Last week, Kansas City Council approved a development plan that would transform blighted buildings on 18th and Vine into a residential and retail space.
The $23 million proposal submitted by McCormack Baron Salazar and Taliaferro and Browne will take place on the west side of Vine Street between 18th and 19th Streets. The developers are required to preserve the historic facades along the street as part of the project, including the Eblon Theater and Roberts Building.
The city sold the property to the developers for $1.
The redevelopment site will include a 33,000 square-foot of first-floor retail behind the old building facade, and below two levels of residential space with 54 apartments. There will also be 28 new parking spaces.
Developers say they are trying to stay true to the cultural and historical heritage of the Jazz District community through the project.
As part of the agreement, the developer must begin construction within three years and provide updates on progress every six months.
In 2020, the city issued a request for proposals for residential and commercial construction on 18th and Vine. The 18th and Vine LLC proposed the project and just a few months later, the 18th and Vine Development Policy Committee recommended their project. The next month, city council accepted the recommendation and the city manager began negotiating an agreement.
There is an $8 million gap in the project’s funding and it’s not clear how that gap will be filled, however, the city manager said the city will assist where needed with financing.
CONCERNS FROM COUNCILMEMBERS
City council passed the plan 11-1, with 3rd District Councilman Brandon Ellington providing the only vote against the plan.
Before the vote, Ellington said he had concerns with the lack of Black representation on the development team, which is nearly all White.
He also cited that the development team, McCormack Baron Salazar, have been sued in the past for health and safety violations in their properties. He noted the lawsuit filed in 2018 against St. Louis Housing Authority and property manager McCormack Baron Salazar revealing infestations of mice, cockroaches and mold at the Clinton Peabody public housing building.
“I can’t vote yes because I have too many concerns,” Ellington said before voting against the plan.
Previously, both Ellington and 3rd District Councilwoman Melissa Robinson opposed the plan and had co-sponsored an ordinance that would reject all current redevelopment projects on 18th and Vine and create a new rebidding process that would ensure there are protections to prevent displacement of businesses and residents.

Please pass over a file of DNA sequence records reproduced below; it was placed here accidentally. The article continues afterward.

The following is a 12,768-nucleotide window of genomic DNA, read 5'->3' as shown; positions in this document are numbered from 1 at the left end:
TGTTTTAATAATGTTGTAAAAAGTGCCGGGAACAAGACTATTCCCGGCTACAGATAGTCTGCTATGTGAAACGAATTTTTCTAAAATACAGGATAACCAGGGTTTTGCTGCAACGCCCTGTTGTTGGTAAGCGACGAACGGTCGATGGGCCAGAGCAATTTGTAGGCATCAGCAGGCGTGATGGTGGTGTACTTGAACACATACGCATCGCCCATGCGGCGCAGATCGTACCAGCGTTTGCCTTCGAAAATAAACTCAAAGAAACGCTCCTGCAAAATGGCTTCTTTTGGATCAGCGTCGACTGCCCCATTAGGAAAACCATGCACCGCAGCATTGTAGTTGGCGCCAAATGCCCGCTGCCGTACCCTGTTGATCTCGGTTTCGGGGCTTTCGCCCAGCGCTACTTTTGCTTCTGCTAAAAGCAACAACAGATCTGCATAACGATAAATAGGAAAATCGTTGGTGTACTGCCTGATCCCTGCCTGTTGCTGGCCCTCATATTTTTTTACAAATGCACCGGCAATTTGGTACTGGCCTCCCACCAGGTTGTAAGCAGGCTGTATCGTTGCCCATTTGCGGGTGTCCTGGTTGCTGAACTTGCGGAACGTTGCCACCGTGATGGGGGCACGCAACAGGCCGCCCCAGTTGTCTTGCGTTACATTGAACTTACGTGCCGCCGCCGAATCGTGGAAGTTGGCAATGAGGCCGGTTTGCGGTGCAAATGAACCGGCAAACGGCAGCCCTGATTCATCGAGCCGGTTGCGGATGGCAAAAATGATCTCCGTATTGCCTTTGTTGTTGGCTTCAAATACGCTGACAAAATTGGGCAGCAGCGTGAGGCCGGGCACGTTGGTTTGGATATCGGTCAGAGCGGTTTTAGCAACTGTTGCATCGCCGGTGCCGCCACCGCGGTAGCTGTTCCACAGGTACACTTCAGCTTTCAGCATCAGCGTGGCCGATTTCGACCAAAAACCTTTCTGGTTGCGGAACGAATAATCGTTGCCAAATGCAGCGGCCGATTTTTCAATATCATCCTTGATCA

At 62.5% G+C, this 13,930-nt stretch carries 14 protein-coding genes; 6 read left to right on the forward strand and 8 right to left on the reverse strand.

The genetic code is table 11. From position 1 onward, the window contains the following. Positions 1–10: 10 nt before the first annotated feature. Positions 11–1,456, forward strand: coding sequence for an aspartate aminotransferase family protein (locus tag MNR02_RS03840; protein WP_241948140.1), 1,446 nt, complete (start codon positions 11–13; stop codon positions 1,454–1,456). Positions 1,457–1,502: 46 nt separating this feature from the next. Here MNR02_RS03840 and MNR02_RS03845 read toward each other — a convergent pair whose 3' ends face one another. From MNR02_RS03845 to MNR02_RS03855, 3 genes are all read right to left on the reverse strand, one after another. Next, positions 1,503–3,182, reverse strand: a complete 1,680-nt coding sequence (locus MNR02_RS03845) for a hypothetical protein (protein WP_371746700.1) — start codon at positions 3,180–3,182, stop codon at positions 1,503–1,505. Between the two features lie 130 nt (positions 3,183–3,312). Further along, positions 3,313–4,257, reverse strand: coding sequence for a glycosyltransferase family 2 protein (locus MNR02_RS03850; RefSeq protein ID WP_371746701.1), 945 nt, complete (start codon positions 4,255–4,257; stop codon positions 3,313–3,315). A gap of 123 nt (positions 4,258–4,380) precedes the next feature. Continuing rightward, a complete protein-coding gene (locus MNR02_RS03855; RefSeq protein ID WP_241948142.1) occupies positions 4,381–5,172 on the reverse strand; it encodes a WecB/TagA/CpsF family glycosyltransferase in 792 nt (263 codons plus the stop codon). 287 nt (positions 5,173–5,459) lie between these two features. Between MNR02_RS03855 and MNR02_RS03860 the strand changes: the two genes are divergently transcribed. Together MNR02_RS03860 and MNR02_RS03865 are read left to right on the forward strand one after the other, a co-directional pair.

They both were worried possible higher and retail rental rates would push out residents and business owners in what is currently a predominantly Black district.
“We will not be another Beale Street,” Robinson said in a statement. “It is critical that the city attract private investment that revitalizes the Historic 18th and Vine Jazz District while also ensuring that the people who own, live, work and patronize the district are not displaced through gentrification.”
The council tabled the councilmember’s rebidding ordinance. While Robinson was still critical of the plan, she voted in favor of it after developers reassured her they would not be able to push out properties outside the redevelopment site.
A provision was also added last week that directs the city to develop and fund a program to support small businesses in the district by providing funding to support start-up costs to help address barriers to entry for entrepreneurs.
Henry Service, owner of the Historic Lincoln Building, told the council that this development plan is long overdue for the Jazz District. Most of the property in the Jazz District is owned by the city and blighted.
“Dangerous buildings have been choking the life out of the Jazz District for decades, while other areas of the city are getting soccer stadiums and multi-million-dollar investments,” he said.
As a business owner in the district, Service said, he sees the disappointment in tourists’ faces when they see the dilapidated, blighted buildings in a city that is known for jazz.
“Right now, it’s an embarrassment. It’s not only just an embarrassment to the people who are struggling to do businesses down there, where it’s choking the life out of those businesses, but it’s an embarrassment to Kansas City to have a jazz district looking like that,” he said.
Service also questioned why the city is spending time developing other areas of the city including Power and Light and River Market, yet not the Jazz District.
“It looks like it’s on purpose,” Service said. “It looks discriminatory.”
Other businesses on 18th and Vine support the development, including the National Historic Soul Jazz Blues Walker Foundation, The Kansas City Call, Smaxx & Velvet Freeze, and the Zodiacs Motorcycle Club.
Developers say it will take eight to nine months for construction to begin.